How Ayer’s Changes Could Have Affected ‘Suicide Squad’

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Suicide Squad continued the DCU’s streak of divisive films. Sure, the movie was a financial success ($325 million domestic, $745 million worldwide), but fans and critics were split. If Rotten Tomatoes matters to you, the movie has a 26% approval rating with critics and 63% with fans. That’s lower than Batman v Superman (27% and 64%).

Last week, SS director/writer David Ayer tweeted to a fan on his feelings toward the movie.

My knowledge in Suicide Squad comics is pretty much nonexistent (aside from the current Justice League vs. Suicide Squad book, which is amazing). So when he references the “insanity of the original comics,” I have nothing to compare to. Maybe his film did match those books?

My Review

The movie was just okay, closer to a negative than a positive. It should have been better. I felt the editing was choppy and messy. Scenes didn’t have the time or space to breathe and instead felt like a rush job. The soundtrack included too many snippets of music that also added to the disruptive flow.

My main issue was with Jared Leto’s Joker. I, along with many others, was disappointed in what we saw on screen. From the moment we got our first glimpse of him, I was excited. It seemed like we were getting a whole new take from a quality actor. Then, reports came in on Leto’s “special take,” followed by new images, trailers, and more. It seemed like he was going to get a lot of screen time.  His screen time MAYBE added up to 10 minutes of the film, and they too felt disjointed and sort of odd. We didn’t get enough of him to conduct a full review of his interpretation. I’d like to see more of his deleted scenes but according to Ayer, that’s not happening.

Finally, Enchantress. Ugh. I couldn’t stand her in this movie. She was silly, cheesy, and just didn’t make sense. All things considered, this was the biggest problem with the movie (in my eyes). Had the villain of the movie won over fans, I bet the film would have been better received.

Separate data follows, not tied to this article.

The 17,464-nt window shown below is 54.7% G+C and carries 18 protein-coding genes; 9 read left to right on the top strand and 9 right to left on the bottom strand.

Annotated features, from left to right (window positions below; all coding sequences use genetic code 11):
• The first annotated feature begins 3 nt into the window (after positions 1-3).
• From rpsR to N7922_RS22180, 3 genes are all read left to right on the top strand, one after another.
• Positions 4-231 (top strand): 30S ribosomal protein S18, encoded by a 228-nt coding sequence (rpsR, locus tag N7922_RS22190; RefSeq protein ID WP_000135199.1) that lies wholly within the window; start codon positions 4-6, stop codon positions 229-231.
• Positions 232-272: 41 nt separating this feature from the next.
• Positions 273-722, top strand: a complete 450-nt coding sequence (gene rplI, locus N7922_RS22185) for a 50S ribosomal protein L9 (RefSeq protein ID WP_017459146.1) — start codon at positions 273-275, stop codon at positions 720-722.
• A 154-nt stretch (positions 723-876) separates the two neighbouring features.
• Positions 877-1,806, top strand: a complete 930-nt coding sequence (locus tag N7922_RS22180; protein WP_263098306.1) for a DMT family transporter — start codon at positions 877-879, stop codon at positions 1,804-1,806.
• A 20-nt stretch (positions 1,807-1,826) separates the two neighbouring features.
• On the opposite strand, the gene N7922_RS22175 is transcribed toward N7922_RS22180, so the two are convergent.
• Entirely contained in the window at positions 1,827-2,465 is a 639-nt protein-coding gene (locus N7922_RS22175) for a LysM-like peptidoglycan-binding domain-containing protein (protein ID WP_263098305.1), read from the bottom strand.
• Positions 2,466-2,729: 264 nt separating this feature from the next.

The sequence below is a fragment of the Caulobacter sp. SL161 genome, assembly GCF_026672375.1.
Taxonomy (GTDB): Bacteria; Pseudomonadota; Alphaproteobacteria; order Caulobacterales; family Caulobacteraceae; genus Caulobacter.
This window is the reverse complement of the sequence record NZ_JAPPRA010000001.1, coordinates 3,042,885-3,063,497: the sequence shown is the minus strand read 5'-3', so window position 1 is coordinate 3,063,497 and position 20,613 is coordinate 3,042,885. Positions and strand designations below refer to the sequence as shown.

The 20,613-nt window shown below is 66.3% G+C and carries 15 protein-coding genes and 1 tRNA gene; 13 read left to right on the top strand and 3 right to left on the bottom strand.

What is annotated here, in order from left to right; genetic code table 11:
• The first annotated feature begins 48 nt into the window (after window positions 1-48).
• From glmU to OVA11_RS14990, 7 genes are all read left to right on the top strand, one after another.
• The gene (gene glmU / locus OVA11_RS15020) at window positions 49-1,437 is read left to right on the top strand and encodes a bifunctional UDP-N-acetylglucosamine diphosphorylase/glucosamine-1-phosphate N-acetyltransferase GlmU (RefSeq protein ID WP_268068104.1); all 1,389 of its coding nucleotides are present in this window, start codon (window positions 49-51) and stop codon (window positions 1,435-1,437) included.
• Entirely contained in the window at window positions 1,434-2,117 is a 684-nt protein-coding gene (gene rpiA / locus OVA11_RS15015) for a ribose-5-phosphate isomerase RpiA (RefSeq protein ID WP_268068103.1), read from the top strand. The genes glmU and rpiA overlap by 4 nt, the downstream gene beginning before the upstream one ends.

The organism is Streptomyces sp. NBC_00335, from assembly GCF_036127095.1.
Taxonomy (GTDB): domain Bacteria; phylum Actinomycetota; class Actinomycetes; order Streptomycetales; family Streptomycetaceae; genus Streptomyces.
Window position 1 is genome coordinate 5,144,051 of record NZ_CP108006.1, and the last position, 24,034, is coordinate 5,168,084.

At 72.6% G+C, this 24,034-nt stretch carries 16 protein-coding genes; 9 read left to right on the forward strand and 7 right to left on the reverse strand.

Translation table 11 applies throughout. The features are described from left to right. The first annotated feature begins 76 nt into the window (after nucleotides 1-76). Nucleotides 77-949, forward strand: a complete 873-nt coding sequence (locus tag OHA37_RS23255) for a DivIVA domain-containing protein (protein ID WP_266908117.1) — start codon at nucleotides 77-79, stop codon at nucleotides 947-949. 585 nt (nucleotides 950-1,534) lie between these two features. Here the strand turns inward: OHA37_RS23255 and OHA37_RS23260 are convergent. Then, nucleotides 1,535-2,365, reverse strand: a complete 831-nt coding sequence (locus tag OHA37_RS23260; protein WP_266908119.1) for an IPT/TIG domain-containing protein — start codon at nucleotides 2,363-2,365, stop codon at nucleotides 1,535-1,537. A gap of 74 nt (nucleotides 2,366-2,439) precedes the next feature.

There are also a few positives to note. The biggest was the cast. It was clear that everyone worked well together in this movie, and the end result showed us this. I personally thought Will Smith’s Deadshot was the best part about the movie (aside from Batman’s cameos). The other characters were also exciting to see on screen and brought a nice element of fun to this chapter of the DCU.

Changes

Ayer mentioned changes he would have made to the film if he could do it all over again. The Joker, grounded story, villain tweaking… basically, what I’d mentioned above. What are a few of the changes that could have been made, and how would they have affected the film overall? Here are a few thoughts.

The Joker

As mentioned above, this was my biggest disappointment in the movie. The most popular villain in all of comics (argue that point) was reduced to a small cameo in this film. He was weird, not all threatening, and purred like a cat. Ayer didn’t utilize him in the way he should have. The Joker IS unpredictable, menacing, scary, and oddly humorous. There were barely glimpses of that in the film, but overall he was pretty forgettable.

The director’s biggest change to the movie would have been making the Clown Prince of Crime THE villain. By making this adjustment there would have been a whole shift in the dynamic, which would have played out on different levels. First, just insert him into Enchantress’ role. Easy switch. Now, Amanda Waller needs to match crazy (Joker) with crazy (the worst of the worst). She sends Task Force X into Midway City, which has become the Joker’s playground, to take him down at any cost. The villain loves to kill, so there’s no loss of life if he takes out a few members of the squad. Also, say they’re victorious and take him out, a true menace to society is no more and Waller looks like the smartest person in the room.